Without "Aida" in its repertory, no opera company can long endure. Verdi's pyramidal blockbuster is the supreme entertainment package: stage spectacle, soaring tunes (including a grand, soggy weep as the lovers expire), the basic love-vs.-honor plot writ large -- this is why they invented opera in the first place.
Without “Aida” in its repertory, no opera company can long endure. Verdi’s pyramidal blockbuster is the supreme entertainment package: stage spectacle, soaring tunes (including a grand, soggy weep as the lovers expire), the basic love-vs.-honor plot writ large — this is why they invented opera in the first place. The current L.A. Opera production, not exactly new, shows its tatters here and there, but the package remains integral.
The production dates from 1987, when it served to inaugurate Houston’s brand-new Wortham Opera Center, a stage shapelier and more intimate than that of the Dorothy Chandler Pavilion.
In Los Angeles, the verticals of Pier-Luigi Pizzi’s designs sometimes create spectacles reminiscent of subway stations or bank lobbies. Stage director Vera Calabria has dispensed with some of Pizzi’s more bizarre pseudo-Egyptian props to the production’s overall betterment. More details — a mock battle between life-size plastic elephants during the Triumphal Scene, say — might also happily be dispensed with if the production has a future. That’s an arguable point, by the way.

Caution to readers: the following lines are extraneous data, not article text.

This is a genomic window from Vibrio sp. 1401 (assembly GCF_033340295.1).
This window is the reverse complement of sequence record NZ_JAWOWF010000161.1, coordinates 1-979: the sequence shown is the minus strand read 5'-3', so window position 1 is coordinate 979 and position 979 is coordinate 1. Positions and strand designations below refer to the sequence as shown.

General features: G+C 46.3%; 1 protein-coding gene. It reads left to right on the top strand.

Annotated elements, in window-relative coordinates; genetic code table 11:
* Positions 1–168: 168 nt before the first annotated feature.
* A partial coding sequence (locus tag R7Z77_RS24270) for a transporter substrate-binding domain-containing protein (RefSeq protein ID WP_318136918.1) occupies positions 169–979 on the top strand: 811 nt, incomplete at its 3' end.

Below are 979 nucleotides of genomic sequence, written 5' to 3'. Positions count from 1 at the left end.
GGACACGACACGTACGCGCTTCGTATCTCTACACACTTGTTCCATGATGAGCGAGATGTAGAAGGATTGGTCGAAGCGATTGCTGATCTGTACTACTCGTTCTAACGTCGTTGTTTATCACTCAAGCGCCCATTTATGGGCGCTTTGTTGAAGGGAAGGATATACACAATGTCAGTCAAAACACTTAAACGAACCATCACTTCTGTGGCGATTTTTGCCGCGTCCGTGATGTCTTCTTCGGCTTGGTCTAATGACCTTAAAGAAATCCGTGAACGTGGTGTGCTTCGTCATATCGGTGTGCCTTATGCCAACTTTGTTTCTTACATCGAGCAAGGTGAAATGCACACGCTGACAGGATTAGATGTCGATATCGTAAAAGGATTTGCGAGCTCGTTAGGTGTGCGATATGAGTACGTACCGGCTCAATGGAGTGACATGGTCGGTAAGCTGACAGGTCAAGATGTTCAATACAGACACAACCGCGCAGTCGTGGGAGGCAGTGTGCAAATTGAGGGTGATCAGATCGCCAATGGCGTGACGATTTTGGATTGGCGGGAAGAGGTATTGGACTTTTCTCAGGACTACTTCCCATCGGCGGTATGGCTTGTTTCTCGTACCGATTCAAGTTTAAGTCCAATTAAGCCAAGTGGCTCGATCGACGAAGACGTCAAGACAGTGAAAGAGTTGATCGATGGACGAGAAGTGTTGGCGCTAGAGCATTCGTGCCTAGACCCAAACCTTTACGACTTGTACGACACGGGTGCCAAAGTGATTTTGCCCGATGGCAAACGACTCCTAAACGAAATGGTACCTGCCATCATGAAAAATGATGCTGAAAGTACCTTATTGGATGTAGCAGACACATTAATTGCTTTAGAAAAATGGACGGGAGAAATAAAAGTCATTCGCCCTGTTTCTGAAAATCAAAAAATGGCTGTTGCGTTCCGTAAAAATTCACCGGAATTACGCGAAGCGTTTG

Moving and eloquent (even in late pregnancy), debuting soprano Michele Crider won hearts in the title role with top notes of crystalline clarity. As her hapless lover Radames, Franco Farina also came on with an array of impressive top notes, loud and louder no matter what Verdi’s score might demand.
Louder yet, however — and electrically impressive — was the Amonasro of Lado Ataneli. As the love-thwarted Amneris, Irina Mishura seemed wrapped in a show of her own, the bitch-villainess from some silent (but hardly silent) melodrama of times gone by.
Also new to the company, schoolboyish, Israeli-born conductor Dan Ettinger, 34, shaped a propulsive, nicely shaded performance that benefited considerably from its presentation with only a single intermission instead of the called-for three.
The next step in the direction of coherence may be for someone with an editor’s pencil to restudy the interminable sequence of ballet numbers that stops the drama cold in the so-called Triumphal Scene, marks time with a series of acrobat numbers (impressive in Peggy Hickey’s choreography, to be sure) and fills the hall with the only second-rate music of the long evening. Verdi deserves better.